20 million people can speak Luganda - linguists
Nelson Kiva
Journalist @New Vision


Linguists have indicated that more than 20 million people in Uganda and outside are able to speak the Luganda language.

They attribute this to a number of factors including it being the lead business language in the country and beyond.

According to Dr. Saudah Namyalo, the dean of Makerere University School of Language, Literature, and Communication, the number of Luganda speaking people has increased from five million to about 20 million people in a few years according to their studies.

Namyalo made the remarks at an event organized and attended by linguists at Makerere University to celebrate achieving the first written corpus or the language resource for So (Tepeth) in the Karamoja sub-region on Thursday.

She added that because of the growing influence of Luganda, little spoken languages in the central region such as Runyala and Ruruli are almost collapsing.

She, however, said that there are collaborative efforts between her department and the cultural leaders of the respective institutions to save the languages.

“We have the dictionary almost ready for Ruruli and Runyara and we shall be launching it soon,” she said.  She also said the developed grammar for both languages will also be published.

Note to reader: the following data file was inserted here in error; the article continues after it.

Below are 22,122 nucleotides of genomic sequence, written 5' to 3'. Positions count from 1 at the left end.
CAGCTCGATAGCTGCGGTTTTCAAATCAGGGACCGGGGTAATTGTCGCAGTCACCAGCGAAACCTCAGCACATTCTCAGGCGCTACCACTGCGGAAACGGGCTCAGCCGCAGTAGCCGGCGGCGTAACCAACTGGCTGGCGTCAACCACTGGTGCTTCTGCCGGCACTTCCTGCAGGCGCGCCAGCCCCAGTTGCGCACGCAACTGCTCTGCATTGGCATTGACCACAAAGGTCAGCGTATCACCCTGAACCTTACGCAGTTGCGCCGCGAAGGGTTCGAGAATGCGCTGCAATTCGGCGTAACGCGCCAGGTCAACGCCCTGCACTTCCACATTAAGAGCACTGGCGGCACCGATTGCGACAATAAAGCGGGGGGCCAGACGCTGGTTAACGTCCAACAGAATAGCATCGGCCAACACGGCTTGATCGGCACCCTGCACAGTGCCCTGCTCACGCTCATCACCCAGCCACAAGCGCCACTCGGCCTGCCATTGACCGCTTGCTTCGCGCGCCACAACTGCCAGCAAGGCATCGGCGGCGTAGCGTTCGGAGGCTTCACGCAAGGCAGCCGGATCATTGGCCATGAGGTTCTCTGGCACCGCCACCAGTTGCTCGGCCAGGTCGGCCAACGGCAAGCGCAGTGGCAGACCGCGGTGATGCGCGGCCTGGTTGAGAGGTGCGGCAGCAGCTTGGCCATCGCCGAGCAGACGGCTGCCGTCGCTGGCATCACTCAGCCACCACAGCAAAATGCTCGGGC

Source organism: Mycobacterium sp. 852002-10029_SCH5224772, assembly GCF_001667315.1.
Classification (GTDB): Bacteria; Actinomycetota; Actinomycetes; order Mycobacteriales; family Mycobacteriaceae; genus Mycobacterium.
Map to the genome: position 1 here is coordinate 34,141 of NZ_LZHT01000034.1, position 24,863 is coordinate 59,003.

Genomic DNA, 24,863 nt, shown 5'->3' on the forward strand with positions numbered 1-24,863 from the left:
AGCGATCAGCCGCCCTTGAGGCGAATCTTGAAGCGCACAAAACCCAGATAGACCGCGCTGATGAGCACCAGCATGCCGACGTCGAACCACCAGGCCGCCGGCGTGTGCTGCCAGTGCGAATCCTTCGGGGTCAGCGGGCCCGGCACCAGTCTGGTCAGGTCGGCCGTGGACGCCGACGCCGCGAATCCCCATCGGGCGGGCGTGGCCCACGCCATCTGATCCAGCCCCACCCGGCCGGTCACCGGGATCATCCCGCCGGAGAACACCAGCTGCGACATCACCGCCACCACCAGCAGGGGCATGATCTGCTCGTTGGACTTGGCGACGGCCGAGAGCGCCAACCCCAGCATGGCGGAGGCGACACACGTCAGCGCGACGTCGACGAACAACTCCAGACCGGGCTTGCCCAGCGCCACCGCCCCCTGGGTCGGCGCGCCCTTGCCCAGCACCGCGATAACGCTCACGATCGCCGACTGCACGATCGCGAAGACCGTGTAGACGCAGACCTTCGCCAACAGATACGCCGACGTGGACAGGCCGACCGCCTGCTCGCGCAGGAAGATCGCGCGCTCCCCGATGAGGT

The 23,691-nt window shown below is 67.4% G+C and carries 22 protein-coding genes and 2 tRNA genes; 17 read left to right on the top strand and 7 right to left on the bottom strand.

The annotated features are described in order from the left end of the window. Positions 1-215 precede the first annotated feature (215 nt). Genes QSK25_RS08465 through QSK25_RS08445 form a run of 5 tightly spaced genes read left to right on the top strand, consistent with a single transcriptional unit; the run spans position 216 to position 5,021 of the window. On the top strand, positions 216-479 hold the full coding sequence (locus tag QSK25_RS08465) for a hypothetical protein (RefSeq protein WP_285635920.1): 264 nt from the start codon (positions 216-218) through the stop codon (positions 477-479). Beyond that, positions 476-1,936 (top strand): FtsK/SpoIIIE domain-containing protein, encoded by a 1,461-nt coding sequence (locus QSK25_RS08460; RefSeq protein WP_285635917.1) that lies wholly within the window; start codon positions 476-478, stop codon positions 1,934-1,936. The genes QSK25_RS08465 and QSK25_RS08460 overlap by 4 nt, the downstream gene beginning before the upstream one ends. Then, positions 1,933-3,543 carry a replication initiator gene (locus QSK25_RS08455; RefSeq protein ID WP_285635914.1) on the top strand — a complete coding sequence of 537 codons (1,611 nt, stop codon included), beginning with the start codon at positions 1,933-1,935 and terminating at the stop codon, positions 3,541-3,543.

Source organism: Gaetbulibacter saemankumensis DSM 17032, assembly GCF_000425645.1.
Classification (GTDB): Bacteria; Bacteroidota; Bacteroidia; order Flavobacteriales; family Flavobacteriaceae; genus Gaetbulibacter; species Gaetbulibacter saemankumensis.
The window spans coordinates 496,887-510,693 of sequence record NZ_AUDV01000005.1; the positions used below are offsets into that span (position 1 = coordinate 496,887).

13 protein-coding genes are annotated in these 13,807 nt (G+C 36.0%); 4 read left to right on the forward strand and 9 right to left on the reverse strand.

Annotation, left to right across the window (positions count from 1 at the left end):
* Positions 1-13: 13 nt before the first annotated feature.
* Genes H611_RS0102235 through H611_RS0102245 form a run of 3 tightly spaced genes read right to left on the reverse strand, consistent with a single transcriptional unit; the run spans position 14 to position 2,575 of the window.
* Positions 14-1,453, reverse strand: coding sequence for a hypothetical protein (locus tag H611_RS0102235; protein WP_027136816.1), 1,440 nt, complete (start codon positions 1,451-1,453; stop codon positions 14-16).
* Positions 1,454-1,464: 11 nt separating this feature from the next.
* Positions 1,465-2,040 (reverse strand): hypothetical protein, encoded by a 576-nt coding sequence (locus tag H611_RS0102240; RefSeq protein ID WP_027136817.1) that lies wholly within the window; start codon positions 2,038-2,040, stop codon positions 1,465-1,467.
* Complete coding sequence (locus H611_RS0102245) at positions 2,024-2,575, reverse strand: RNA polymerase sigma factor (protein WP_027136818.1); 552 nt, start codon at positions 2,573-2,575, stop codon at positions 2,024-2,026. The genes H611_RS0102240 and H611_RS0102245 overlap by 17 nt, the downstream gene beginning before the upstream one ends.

Namyalo added that whereas almost all the 64 languages and dialects in Uganda are threatened by the fact that they are not official languages, those spoken by the minority communities are more endangered.

She said if there are no urgent practical interventions, there will be no more in a few years from now. The loss of any language according to Namyalo tantamount to a loss of humanity.

Development of So language

Dr. Celicious Orikiriza, the lead investigator in the development of the written corpus of So language said their study indicated that the So were dissolving into three languages, Karimongong, Ateso, and the Pokot.

“When you go to the ground, you hardly find anyone who can speak fluent So. The language is at the verge of becoming extinct and the few speakers who can speak the language are elderly and once they go without submitting this language to the young generation, it will be gone,” he said.

The So are one of the minority groups of people found in the districts of Napak, Napak, Nakapiripirit, and Moroto.  According to the 2016 population census, the SO language is spoken by about 23,000 people.

He said the language corpus was translated into English as the only way linguists community can deal with spoken data.

Orikiriza added that from there, they will do annotation and later write the grammar and the dictionary of the language.

The former Moroto Municipality Member of Parliament, Michael Lokawuo revealed that the So language started eroding in the 1960s because of instability in the Karamoja sub-region. He said only 10% of the language is remaining.

“This made very many people fear of being identified with the So. When you tell a Karimojong child that the Tepeth are coming, she will immediately start crying,” he said.


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